James McAvoy is a Scottish actor who received international fame with movies like “Wanted” (2008) and X-Men prequel movies “X-Men: First Class” (2011) and “X-Men: Days of Future Past” (2014).
McAvoy is perhaps best known for playing the role of Charles Xavier/Professor X in “X-Men” movies based on Marvel comic books of same name. He will be reprising his role in the upcoming “X-Men: Apocalypse” (2016).
Besides working in movies, McAvoy has also acted in several television shows, stage drama and animated voiceovers. Born on April 21, 1979, as the actor celebrates his 37th birthday, here are some of his other less known acting ventures:
“Bollywood Queen” (2003)
McAvoy played a young Scottish boy in the movie, who falls in love with an Indian girl, Geena (Preeya Kalidas). However, both of them get into serious troubles when their respective families find out about their affair. The movie was a British-Indian take on William Shakespeare’s “Romeo and Juliet.”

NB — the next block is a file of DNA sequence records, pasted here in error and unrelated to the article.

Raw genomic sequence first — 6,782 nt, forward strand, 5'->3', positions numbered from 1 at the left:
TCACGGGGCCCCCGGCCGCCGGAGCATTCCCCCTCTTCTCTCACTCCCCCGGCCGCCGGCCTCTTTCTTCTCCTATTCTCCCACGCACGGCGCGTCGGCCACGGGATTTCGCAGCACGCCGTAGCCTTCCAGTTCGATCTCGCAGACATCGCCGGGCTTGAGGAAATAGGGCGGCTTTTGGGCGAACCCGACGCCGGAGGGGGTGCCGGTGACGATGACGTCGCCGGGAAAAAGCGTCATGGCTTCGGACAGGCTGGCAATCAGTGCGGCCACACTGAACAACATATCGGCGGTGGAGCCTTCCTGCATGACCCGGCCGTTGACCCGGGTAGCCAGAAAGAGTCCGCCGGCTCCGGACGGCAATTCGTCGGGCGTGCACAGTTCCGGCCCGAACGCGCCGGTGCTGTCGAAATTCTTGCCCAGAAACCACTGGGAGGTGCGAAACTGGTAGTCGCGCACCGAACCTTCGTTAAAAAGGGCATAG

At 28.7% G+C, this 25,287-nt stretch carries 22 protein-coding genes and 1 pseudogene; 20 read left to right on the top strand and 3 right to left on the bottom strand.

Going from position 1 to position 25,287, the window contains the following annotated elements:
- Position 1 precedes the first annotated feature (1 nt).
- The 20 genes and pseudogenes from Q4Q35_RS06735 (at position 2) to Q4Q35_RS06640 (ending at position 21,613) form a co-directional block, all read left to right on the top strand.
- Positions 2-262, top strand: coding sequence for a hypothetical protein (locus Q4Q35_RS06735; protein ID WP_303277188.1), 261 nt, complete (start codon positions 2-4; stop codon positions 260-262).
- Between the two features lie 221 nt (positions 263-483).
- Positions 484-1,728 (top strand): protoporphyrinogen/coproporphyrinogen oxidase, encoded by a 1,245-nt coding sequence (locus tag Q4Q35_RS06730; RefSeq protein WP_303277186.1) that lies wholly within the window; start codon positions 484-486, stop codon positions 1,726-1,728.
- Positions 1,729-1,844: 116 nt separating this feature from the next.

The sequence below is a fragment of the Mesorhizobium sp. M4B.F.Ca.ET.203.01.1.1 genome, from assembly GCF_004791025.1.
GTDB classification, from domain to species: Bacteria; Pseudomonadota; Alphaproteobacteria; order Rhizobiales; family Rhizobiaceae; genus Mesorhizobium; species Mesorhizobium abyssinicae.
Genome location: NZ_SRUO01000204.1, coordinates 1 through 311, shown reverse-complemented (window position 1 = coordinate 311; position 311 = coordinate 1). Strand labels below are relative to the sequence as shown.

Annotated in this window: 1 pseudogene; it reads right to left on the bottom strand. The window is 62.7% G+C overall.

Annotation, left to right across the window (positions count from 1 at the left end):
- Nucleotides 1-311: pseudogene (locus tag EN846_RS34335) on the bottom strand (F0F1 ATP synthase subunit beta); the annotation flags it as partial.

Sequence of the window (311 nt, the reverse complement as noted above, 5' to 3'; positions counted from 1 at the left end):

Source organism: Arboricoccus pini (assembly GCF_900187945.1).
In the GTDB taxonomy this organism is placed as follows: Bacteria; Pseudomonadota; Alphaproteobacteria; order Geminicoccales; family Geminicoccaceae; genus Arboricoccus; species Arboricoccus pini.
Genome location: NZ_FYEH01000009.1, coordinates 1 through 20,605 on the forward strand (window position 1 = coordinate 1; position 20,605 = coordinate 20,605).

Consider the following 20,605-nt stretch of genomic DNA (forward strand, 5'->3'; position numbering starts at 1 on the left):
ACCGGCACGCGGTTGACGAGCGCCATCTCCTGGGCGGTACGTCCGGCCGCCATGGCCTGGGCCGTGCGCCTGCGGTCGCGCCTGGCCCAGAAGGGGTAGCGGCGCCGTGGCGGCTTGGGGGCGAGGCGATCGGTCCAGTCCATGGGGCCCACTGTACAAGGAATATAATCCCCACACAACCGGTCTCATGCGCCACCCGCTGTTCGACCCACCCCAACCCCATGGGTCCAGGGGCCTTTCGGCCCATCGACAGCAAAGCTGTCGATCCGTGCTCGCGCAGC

“Chronicles of Narnia: The lion, the witch and the wardrobe (2005)
McAvoy played the role of a friendly faun in the movie that was based on C.S. Lewis’ novel of the same name. He had a small but significant role in the movie where he befriends one of the protagonists and afterwards helped her to defeat the reign of the White Witch.
“The Last King of Scotland” (2006)
Based on Giles Foden’s novel of the same name, McAvoy played the role of Nicholas Garrigan in “The Last King of Scotland” who works with a Ugandan missionary clinic run by a couple and eventually falls in love with the wife of the doctor.
McAvoy played the role of Robbie Turner in this romantic-drama war film directed by Joe Wright and based on Ian McEwan’s novel of same name, published in 2001. McAvoy has described the character of Robbie as one of the most difficult characters he has ever played.
“Gnomeo and Juliet” (2011)
McAvoy provided voiceover for the titular character of Gnomeo in this 3D animated film. In the movie, Gnomeo is a blue gnome counterpart to Romeo Montague, based on the character from Shakespeare’s play “Romeo and Juliet.”